The sources of our knowledge of the country down to the 8th century are Caesar's De Bello Gallico, iv., the history of Velleius Paterculus, ii.
Strada, De bello Belgico decades duae (1640-1647); L.
Nothing else is known of his life except that he was the author of a Historia Hierosolymitanae expeditionis, or Chronicon Hierosolymitanum de bello sacro, a work in twelve books, written between 1125 and 1150.
Linden, De bello civili Sullano (1896); P. Cantalupi, La Guerra civile Sullana in Italia (1892); C. W.
The capital is Bello Horizonte, or Cidade de Minas; other important cities and towns are: the former capital, Ouro Preto, Barbacena, Diamantina, Baependy (pop. 22,817 in 1890), on the head-waters of the Rio Verde, the centre of a rich tobacco-producing district; Curvello (8071), north of Sabara in the Rio das Velhas Valley, the centre of a cottongrowing district and cotton manufactures; Entre Rios (7681), in the coffee district of south-east Minas; Januaria (5888), a river port of the Sao Francisco in northern Minas; Juiz de Fora; Marianna (4751), an episcopal town east of Ouro Preto, Mar de Hespanha (18,712), the centre of a productive and populous agricultural municipality of south-east Minas; Paracatu (21,418), an important commercial centre of western Minas near the Goyaz frontier; Queluz (12,600), on the Central do Brazil railway; Congonhas do Campo (10,902), in the municipality of Queluz, celebrated for its miracle-working image, its great church and chapels, and the pilgrimages to its shrine; Sabara (4959), a railway junction on the Central do Brazil, and port on the Rio das Velhas; Congonhas de Sabath (14,066), in the municipality of Sabath, where the celebrated Morro Velho gold-mine is situated; Sao Joao d'El-Rei (15,820) an important commercial mining and pastoral centre, near the Rio das Mortes, connected with the Central do Brazil railway by a branch called the Oeste de Minas; and Uberaba (12,231), a commercial town of the western campos of Minas, connected with Sao Paulo by the Mogyana and Sao Paulo railways.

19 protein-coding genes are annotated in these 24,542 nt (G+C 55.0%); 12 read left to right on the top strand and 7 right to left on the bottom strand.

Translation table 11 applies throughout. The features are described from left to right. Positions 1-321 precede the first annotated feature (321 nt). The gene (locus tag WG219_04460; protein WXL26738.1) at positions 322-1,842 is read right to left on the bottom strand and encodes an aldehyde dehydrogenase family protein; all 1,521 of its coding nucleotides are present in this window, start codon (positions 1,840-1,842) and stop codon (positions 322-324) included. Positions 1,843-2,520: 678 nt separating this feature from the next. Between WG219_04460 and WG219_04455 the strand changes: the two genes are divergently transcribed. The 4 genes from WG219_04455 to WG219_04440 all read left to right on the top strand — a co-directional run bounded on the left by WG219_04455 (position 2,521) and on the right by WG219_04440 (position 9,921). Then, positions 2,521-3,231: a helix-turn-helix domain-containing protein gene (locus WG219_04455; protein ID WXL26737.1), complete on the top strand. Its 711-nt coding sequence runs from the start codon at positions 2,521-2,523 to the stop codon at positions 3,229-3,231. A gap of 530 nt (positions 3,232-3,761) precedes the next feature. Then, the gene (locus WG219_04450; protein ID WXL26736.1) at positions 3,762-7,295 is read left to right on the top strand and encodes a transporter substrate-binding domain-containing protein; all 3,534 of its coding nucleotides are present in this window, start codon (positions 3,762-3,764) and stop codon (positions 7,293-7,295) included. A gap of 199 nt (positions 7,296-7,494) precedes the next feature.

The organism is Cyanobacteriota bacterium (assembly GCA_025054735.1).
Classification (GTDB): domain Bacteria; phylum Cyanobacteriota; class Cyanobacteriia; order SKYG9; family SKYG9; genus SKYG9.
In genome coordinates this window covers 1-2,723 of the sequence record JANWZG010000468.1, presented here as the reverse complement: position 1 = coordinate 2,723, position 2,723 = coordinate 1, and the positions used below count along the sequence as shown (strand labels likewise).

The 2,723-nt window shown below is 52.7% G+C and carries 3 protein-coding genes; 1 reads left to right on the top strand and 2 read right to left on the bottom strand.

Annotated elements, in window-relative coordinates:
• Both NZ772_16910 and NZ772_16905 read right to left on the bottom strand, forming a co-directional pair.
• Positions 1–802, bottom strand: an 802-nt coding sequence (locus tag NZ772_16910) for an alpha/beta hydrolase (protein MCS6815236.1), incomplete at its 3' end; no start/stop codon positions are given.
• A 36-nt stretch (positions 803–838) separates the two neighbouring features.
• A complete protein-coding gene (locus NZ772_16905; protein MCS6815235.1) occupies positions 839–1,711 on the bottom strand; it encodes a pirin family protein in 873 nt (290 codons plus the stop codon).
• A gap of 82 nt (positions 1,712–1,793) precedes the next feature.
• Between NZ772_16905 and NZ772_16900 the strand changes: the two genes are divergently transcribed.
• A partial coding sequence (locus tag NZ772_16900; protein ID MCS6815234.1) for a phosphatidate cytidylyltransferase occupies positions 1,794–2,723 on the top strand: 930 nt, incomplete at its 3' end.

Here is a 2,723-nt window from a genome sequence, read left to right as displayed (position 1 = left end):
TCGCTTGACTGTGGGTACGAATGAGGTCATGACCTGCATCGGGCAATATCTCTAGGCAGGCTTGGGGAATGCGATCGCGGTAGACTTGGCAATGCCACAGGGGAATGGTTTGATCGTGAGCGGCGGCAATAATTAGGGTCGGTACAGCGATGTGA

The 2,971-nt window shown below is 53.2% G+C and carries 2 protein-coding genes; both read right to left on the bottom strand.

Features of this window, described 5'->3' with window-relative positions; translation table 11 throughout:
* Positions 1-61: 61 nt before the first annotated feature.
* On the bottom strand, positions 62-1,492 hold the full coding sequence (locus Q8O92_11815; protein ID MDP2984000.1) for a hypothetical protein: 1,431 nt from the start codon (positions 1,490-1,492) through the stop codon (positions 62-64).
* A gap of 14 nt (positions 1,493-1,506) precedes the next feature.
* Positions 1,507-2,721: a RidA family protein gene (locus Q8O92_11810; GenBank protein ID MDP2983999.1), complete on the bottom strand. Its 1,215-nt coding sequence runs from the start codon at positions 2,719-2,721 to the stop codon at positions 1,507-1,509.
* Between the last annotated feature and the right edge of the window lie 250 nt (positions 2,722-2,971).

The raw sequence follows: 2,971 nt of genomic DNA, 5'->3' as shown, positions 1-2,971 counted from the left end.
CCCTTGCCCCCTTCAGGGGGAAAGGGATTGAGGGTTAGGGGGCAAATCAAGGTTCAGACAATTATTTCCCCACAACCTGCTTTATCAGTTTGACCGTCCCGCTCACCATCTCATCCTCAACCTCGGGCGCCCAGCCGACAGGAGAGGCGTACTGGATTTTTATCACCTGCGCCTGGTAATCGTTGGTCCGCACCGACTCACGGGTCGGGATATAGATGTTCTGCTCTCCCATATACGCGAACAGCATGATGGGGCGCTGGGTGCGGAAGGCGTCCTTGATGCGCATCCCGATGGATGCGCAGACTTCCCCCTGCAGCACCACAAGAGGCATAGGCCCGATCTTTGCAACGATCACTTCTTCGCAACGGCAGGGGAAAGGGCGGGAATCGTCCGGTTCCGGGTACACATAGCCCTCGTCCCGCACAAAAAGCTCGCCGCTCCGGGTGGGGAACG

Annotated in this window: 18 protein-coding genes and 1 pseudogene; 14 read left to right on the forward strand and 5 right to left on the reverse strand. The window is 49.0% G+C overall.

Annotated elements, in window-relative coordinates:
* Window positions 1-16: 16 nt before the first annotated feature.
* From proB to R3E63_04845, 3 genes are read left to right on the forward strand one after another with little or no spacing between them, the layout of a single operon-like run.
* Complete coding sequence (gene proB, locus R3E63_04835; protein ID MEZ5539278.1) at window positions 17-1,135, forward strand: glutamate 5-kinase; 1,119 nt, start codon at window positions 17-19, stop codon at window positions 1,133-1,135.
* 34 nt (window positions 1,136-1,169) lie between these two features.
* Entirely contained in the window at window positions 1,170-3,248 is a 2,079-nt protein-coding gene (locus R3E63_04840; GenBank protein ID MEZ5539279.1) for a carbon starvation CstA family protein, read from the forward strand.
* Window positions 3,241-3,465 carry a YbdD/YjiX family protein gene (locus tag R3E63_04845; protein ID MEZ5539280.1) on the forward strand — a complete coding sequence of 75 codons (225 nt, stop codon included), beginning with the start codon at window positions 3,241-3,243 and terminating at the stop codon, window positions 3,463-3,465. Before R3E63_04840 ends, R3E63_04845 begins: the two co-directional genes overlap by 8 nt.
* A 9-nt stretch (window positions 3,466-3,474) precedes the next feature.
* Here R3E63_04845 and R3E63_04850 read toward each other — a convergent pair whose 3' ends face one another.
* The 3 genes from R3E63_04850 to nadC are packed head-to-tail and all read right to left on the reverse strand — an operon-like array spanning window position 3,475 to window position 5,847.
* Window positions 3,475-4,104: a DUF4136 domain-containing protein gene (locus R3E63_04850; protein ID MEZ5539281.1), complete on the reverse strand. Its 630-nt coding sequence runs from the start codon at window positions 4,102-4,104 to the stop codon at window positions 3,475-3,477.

BELLO-HORIZONTE, or Minas, a city of Brazil, capital of the state of Minas Geraes since 1898, about 50 m.
When the empire was overthrown in 1889 and Minas Geraes was reorganized as a republican state, it was decided to remove the capital to a more favourable site and Bello Horizonte was chosen, but Ouro Preto remained the capital until 1898, when the new town (also called Cidade de Minas) became the seat of government.
Caesar landed there in 46 B.C. on his way to the victory of Thapsus (De bello Afric. iii.; Suetonius, Div.
This criticism is not applicable to his works on antiquarian subjects, and his edition of Benedetto Accolti's De bello a Christianis contra barbaros (1623) has great merits.
The capital of Minas Geraes in 1890 was Ouro Preto; it has since been transferred to Bello Horizonte, or Cidade de Minas, which has an estimated population of 25,000.
In 1906 Dr Affonso Penna, three times minister under Pedro II., and at that time governor of the state of Minas-Geraes, of which he had founded the new capital, Bello Horizonte, was elected president, a choice due to a coalition of the other states against Sao Paulo, to which all the recent presidents had belonged.
Of the Monumenta of a Vita Lulli, Lullus, archbishop of Mainz, being the founder of the abbey of Hersfeld; and of a Carmen de bello Saxonico.
From Nombre de Dios or Porto Bello the convoys went to La Vera Cruz for the trade of New Spain, and returned home in July by the Florida straits.